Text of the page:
Coalition for Supplement Sustainability
Business

New Coalition Aims to Bring Standards to Dietary Supplement Industry

Dietary supplements go to market without FDA approval, leaving consumers unsure of their safety and effectiveness. Now a new industry group plans to push for credible standards for supplements. First on the list: a standard for non-GMO products.

As demand rises for labeling of organic food and genetically modified organisms, companies and interest groups have started to turn their attention to another market: dietary supplements.

Supplement brands and ingredient manufacturers this week announced the creation of the Coalition for Supplement Sustainability , a new association that aims to bring “credible standards” to the industry, according to a news release.

Formerly known as the Non-GMO Dietary Supplement Working Group, CSS is a member-driven trade association that aims to establish more sustainable and transparent industry standards.

“I believe that we can create positive change in the supplement supply chain, working together to create a more trustworthy supplements industry as a whole,” Robert Craven, CEO of FoodState, a member company, said in a statement.

Unlike makers of food and medicine, manufacturers of dietary supplements—including vitamins, minerals, botanicals, and other products—are not required to get approval from the U.S. Food and Drug Administration before their products go to market. Nor are they required to prove the efficacy or safety of their products.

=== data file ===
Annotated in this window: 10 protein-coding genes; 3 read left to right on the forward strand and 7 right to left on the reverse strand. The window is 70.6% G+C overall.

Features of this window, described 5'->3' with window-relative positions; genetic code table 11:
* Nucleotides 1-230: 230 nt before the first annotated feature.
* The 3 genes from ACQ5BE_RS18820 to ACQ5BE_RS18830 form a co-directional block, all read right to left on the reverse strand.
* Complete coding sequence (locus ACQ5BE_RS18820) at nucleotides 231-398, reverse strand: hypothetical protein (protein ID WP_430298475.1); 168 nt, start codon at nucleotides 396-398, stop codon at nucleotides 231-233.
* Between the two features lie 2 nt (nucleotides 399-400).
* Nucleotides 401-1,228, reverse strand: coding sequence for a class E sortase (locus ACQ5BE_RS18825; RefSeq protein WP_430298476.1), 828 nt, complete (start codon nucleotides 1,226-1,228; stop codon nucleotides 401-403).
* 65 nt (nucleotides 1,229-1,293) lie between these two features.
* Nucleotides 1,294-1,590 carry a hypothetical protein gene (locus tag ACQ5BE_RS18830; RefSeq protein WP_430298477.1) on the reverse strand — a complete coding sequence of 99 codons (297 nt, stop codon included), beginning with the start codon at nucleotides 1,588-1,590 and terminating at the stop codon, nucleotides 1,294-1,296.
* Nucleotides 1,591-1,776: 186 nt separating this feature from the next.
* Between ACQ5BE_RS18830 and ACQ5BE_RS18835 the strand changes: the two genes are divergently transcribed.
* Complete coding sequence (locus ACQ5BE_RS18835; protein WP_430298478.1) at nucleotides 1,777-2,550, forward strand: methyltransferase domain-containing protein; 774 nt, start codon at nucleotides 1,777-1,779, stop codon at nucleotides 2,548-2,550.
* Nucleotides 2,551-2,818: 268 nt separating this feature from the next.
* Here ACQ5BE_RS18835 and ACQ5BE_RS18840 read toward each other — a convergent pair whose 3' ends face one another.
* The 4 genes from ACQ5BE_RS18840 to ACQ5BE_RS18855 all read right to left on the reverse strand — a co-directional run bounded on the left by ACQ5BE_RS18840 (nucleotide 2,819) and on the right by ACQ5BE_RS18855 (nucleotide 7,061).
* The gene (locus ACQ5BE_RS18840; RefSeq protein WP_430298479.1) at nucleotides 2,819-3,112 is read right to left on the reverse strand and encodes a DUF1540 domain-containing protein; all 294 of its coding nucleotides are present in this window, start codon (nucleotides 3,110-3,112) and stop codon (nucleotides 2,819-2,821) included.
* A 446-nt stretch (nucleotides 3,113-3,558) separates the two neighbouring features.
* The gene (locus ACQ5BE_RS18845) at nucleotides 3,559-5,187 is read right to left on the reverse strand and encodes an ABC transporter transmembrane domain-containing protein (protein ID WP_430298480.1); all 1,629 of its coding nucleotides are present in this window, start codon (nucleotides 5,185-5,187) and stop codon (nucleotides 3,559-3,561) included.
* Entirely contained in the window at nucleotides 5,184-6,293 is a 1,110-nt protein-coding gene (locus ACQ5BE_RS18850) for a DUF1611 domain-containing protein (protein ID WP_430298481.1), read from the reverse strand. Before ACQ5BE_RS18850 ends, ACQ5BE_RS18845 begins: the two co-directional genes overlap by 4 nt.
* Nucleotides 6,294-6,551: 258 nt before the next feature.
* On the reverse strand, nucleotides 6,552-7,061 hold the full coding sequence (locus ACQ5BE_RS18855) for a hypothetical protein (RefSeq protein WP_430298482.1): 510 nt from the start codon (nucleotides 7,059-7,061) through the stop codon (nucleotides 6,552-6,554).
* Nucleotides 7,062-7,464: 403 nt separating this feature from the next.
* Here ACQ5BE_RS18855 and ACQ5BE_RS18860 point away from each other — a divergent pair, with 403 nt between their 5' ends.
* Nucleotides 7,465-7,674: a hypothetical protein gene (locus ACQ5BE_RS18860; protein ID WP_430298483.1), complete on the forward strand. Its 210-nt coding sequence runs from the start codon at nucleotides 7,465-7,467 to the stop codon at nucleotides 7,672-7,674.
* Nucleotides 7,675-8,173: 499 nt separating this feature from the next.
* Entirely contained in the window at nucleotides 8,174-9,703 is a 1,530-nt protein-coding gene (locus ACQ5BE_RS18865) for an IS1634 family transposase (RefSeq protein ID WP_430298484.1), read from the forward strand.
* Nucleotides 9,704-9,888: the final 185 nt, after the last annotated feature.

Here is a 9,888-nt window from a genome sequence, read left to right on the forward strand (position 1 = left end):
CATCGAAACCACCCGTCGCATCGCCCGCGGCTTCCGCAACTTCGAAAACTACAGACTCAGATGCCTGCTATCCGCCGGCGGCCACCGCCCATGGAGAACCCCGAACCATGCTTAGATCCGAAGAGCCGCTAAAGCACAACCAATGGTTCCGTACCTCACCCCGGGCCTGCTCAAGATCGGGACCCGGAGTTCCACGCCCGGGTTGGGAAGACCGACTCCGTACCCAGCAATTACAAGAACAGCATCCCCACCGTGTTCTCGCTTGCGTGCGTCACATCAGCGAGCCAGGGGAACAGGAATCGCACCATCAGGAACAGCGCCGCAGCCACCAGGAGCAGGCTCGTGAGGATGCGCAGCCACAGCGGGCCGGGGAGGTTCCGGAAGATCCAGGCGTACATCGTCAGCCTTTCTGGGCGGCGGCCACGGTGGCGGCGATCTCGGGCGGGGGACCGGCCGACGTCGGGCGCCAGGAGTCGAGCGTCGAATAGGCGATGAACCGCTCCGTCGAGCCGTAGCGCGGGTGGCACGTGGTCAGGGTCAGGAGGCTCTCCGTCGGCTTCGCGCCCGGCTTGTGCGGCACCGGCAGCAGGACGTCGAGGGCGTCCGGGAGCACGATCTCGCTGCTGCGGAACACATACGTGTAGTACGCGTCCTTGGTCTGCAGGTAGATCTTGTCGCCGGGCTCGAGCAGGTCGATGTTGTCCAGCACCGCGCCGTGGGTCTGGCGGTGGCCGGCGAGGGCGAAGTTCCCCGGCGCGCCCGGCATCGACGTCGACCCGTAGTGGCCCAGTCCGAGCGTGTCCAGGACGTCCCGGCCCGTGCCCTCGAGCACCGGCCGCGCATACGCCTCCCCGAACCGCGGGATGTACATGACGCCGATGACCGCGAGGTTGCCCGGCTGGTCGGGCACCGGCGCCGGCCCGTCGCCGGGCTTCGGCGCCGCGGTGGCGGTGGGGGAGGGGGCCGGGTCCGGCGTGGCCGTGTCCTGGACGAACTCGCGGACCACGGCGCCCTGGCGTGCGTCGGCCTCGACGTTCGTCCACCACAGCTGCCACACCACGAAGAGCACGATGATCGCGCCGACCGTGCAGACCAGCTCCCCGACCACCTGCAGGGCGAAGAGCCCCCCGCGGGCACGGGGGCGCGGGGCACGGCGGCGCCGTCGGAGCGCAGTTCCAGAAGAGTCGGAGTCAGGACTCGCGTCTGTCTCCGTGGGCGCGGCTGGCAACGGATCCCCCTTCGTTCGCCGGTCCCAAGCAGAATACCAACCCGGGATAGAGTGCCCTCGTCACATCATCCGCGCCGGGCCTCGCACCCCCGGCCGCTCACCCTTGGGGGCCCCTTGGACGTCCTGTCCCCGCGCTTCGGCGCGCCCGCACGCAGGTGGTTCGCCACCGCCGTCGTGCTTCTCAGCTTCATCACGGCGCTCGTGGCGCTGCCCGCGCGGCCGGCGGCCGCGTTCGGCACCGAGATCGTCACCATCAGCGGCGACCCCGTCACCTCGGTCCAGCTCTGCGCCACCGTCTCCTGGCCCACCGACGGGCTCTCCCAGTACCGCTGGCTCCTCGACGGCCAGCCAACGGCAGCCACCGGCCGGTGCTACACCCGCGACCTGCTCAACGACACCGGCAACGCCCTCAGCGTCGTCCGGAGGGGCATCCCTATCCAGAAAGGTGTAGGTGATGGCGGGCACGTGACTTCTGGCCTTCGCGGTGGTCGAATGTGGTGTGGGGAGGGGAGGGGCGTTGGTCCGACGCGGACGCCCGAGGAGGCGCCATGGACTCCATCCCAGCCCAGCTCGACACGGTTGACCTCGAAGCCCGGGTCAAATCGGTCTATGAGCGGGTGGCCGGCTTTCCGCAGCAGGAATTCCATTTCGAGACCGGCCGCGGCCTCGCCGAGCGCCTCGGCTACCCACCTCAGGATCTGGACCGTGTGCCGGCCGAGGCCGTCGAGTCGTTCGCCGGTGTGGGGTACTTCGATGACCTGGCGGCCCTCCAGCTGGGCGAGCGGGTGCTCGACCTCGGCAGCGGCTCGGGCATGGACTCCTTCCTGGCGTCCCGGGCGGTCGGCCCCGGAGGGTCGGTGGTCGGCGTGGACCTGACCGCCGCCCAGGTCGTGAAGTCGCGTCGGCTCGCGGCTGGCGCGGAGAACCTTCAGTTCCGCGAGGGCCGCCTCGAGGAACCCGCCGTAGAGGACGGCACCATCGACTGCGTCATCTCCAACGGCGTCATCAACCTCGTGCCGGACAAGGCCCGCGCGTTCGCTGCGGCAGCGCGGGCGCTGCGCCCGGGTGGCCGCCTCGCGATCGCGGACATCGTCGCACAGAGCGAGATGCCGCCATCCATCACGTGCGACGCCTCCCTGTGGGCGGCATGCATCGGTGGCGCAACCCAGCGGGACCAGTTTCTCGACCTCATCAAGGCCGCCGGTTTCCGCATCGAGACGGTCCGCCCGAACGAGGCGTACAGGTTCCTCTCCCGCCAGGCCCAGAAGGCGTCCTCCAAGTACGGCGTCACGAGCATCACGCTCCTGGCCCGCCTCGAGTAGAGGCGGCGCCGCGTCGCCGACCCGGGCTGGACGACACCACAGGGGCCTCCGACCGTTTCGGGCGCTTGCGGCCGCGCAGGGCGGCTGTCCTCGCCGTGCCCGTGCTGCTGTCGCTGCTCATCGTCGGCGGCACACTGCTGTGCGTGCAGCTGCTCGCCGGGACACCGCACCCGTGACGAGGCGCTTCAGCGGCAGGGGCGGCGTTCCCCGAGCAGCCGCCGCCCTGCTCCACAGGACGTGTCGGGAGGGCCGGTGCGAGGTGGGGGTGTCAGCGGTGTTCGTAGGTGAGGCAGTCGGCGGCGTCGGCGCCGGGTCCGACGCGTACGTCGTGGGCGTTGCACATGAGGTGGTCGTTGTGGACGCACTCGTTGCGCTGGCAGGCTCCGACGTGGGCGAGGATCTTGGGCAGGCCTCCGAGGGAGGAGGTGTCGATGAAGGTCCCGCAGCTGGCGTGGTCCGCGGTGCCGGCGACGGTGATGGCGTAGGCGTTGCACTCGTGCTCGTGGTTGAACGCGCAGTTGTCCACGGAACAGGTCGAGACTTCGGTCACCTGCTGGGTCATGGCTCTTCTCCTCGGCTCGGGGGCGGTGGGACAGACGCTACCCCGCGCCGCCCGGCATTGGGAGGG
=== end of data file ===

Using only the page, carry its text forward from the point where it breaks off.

The FDA can take action against manufacturers, but only after “showing that a dietary supplement is ‘unsafe,’” according to the agency.

The use of dietary supplements was the leading complementary health approach among U.S. adults in 2012, according to a Centers for Disease Control and Prevention health survey. As consumption of the products has increased, so, too, have concerns about a lack of uniform standards.

While a non-GMO standard for supplements is the “top priority” for CSS, it is not the coalition’s only objective.

“We also want to look beyond GMOs and make sure the group can take on even more issues at large for our industry,” CSS Communications Director Bethany Davis told CEO Update.

So far, CSS has more than 14 member companies, including Country Life and Naturex. The group remains open to incorporating new members, as well working with third-party verifiers to reach its goals.

(gitusik/ThinkStock)

Morgan Little

By Morgan Little

Morgan Little is a contributor to Associations Now. MORE

Got an article tip for us? Contact us and let us know!


Comments